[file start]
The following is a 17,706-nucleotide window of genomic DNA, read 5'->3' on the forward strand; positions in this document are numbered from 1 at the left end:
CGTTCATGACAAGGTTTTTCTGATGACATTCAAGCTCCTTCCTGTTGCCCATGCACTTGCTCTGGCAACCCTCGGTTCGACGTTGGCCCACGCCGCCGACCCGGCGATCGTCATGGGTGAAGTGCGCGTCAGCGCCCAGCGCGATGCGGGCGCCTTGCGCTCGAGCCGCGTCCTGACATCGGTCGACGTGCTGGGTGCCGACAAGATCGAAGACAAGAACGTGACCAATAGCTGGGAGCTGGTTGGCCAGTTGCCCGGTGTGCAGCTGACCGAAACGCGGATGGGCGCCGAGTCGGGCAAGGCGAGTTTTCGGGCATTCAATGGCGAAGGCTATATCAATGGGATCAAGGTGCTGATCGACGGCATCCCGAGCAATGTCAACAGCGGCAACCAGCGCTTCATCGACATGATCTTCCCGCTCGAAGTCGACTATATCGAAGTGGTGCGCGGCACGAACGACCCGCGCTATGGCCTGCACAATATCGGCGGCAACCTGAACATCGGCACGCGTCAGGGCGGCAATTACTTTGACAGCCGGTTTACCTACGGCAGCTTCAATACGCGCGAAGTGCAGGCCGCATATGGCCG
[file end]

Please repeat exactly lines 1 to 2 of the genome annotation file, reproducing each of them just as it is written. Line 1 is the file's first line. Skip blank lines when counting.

The following is a 17,706-nucleotide window of genomic DNA, read 5'->3' on the forward strand; positions in this document are numbered from 1 at the left end:
CGTTCATGACAAGGTTTTTCTGATGACATTCAAGCTCCTTCCTGTTGCCCATGCACTTGCTCTGGCAACCCTCGGTTCGACGTTGGCCCACGCCGCCGACCCGGCGATCGTCATGGGTGAAGTGCGCGTCAGCGCCCAGCGCGATGCGGGCGCCTTGCGCTCGAGCCGCGTCCTGACATCGGTCGACGTGCTGGGTGCCGACAAGATCGAAGACAAGAACGTGACCAATAGCTGGGAGCTGGTTGGCCAGTTGCCCGGTGTGCAGCTGACCGAAACGCGGATGGGCGCCGAGTCGGGCAAGGCGAGTTTTCGGGCATTCAATGGCGAAGGCTATATCAATGGGATCAAGGTGCTGATCGACGGCATCCCGAGCAATGTCAACAGCGGCAACCAGCGCTTCATCGACATGATCTTCCCGCTCGAAGTCGACTATATCGAAGTGGTGCGCGGCACGAACGACCCGCGCTATGGCCTGCACAATATCGGCGGCAACCTGAACATCGGCACGCGTCAGGGCGGCAATTACTTTGACAGCCGGTTTACCTACGGCAGCTTCAATACGCGCGAAGTGCAGGCCGCATATGGCCG